I watched Barack Obama’s infomercial last night, then switched to Larry King Live to see his interview with John McCain. McCain’s take on the infomercial was that it was made possible only by the suspicious contributions of “mysterious donors.” That would be me. I’m one of those.
Earlier this year I made a $100 donation to Obama, the first time in my life I’ve ever donated to a presidential campaign. Oh sure, once in a while I’ve checked the presidential campaign donation box on my income tax form, but who counts that? The problem with my $100 donation, apparently, is that it was under $200, the minimum amount that the government has declared must be recorded and made public. If I’d had another extra $100, I’d have been glad to give it -- more, even -- but I didn’t. That means my donation is buried with millions of others the Obama campaign received, even though I had to give my name, address, employer information, credit card information, and swear to my American citizenship before they'd take my money.
Another reason the Republicans would never suspect me as a donor is the fact that I’m a white woman, 65-years-old. That puts me in a category they were convinced would not support Obama. Isn’t that great? My identity is a natural disguise.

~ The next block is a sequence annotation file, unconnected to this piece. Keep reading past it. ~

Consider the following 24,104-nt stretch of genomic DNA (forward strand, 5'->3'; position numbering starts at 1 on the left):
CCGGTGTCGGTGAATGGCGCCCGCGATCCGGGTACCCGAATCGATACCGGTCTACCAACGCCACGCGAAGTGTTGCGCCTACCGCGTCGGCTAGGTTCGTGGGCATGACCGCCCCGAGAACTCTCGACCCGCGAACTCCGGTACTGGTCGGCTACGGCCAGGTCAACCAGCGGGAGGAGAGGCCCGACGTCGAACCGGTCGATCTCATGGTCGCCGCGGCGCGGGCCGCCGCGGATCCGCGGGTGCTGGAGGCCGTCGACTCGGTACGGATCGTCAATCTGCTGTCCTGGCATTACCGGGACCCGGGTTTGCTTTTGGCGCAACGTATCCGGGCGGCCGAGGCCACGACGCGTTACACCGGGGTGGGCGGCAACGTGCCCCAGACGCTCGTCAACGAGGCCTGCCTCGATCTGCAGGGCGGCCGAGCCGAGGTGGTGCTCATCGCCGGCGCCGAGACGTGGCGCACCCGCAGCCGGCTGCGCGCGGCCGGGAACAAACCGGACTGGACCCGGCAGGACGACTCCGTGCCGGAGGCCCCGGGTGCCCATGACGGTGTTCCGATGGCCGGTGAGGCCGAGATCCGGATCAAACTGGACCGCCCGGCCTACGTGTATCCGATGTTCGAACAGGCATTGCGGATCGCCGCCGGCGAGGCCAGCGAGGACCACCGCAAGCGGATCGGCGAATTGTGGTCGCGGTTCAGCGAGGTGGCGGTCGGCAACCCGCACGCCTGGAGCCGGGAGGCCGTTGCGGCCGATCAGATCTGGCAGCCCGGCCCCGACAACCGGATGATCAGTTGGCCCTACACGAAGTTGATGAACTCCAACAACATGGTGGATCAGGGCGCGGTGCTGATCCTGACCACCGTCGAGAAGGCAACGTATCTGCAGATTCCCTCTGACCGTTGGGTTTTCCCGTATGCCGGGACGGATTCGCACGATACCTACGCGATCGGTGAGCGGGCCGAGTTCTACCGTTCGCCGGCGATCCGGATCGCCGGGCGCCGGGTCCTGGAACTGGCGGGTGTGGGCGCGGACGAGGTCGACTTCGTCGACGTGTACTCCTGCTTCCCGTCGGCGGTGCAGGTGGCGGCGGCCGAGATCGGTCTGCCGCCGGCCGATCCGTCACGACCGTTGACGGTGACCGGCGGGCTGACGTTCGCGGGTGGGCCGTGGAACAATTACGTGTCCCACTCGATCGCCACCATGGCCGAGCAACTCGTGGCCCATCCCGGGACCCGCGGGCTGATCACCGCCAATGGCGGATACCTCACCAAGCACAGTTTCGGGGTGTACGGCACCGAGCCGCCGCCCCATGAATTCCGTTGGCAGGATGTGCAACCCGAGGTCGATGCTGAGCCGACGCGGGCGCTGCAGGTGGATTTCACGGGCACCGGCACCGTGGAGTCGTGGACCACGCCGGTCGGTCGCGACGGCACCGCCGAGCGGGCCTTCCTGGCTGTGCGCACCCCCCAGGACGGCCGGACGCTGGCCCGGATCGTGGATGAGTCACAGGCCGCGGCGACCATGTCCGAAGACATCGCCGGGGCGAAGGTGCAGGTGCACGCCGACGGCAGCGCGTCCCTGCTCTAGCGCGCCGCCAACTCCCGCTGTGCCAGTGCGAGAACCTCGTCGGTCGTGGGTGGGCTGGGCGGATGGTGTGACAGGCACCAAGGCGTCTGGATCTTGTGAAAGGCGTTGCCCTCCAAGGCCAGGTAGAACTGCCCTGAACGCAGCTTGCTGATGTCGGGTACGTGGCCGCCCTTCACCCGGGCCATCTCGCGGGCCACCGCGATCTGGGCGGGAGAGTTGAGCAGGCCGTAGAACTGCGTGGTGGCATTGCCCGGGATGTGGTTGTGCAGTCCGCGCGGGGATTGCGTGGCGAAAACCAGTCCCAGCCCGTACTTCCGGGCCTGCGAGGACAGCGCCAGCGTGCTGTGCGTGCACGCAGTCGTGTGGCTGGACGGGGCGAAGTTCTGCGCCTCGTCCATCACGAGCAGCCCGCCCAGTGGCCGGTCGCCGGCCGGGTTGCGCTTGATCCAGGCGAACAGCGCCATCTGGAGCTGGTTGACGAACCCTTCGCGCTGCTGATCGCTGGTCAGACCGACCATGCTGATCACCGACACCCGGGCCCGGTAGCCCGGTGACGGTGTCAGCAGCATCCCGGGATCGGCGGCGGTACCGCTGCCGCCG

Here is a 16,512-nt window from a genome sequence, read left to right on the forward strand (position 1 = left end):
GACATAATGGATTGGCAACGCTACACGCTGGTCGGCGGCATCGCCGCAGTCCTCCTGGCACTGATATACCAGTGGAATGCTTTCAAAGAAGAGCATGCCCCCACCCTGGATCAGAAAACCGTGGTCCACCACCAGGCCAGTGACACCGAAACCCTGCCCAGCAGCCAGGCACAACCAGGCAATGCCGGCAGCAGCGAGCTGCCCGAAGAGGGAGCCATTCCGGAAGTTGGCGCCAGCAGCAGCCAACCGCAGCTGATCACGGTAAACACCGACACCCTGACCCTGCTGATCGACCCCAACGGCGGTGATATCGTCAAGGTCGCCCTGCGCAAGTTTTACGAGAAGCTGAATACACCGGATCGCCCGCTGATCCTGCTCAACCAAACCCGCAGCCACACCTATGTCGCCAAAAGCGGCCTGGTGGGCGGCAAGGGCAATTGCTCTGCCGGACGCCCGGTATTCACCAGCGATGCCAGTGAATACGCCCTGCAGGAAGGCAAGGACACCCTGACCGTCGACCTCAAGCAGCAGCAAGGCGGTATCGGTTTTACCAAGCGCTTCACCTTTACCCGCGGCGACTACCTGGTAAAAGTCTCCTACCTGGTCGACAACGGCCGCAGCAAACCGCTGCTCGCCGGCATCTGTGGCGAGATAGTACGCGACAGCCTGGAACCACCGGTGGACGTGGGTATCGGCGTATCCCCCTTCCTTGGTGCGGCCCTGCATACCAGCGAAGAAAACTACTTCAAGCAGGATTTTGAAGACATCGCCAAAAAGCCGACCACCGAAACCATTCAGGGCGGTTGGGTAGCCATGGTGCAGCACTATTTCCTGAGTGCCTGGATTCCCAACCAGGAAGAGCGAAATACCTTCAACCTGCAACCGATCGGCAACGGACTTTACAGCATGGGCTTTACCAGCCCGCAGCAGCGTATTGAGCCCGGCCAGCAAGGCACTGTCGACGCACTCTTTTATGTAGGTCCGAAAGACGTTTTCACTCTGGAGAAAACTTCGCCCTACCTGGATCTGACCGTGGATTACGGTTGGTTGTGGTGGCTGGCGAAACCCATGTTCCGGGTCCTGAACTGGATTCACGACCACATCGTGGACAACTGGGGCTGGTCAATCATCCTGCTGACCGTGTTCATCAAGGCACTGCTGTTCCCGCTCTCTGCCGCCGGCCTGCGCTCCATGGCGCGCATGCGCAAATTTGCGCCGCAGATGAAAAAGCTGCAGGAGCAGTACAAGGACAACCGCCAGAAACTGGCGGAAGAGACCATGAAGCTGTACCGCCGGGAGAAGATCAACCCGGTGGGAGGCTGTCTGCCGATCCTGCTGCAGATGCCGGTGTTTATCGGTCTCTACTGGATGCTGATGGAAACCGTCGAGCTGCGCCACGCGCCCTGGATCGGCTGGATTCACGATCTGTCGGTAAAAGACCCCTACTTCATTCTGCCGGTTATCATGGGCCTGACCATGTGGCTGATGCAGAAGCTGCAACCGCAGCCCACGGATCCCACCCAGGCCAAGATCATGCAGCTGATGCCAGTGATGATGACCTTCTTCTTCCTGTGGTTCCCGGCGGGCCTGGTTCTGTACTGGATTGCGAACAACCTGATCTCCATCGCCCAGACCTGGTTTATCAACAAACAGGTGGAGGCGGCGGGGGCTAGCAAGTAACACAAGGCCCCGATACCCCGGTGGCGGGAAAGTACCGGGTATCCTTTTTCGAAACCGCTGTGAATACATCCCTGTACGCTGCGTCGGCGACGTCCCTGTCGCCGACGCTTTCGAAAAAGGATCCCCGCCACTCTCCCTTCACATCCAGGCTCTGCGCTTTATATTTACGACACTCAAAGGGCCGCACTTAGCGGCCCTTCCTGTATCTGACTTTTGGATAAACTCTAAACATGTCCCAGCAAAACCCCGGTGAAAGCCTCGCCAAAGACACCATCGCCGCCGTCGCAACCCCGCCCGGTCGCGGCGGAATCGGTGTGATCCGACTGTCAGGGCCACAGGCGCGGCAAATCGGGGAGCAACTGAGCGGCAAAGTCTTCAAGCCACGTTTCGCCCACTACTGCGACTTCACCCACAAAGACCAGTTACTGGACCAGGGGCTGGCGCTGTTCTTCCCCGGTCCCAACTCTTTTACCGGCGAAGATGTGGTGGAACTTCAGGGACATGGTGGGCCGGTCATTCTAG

Elisabeth Hasselbeck said yesterday that she thought the idea of spending money on a political infomercial was “repulsive.” In truth, I, too, am appalled at the amount of money required to fund a successful presidential campaign. I hope that changes one day. For now, though, campaigning costs money, and that’s why I and the millions of other “mysterious donors” sent money to him: so he can spend enough to win. I want him in the Oval Office. He’ll have plenty of time to be budget conscious once he gets in office, but if he doesn’t get there because he hesitated to spend one thin dime of my donation, then he doesn’t deserve to be there.
I look at the cost of this campaign the same way I viewed the expense of purchasing energy-efficient appliances when I remodeled my kitchen: Obama may cost more up front, but he’ll pay for himself in the long run.
Anyway, Senator McCain, I just thought I ought to step up and be counted. Maybe enough of us will do that so you don’t have to spend the last few days of your discount campaign searching for all of us suspicious boogeypeople.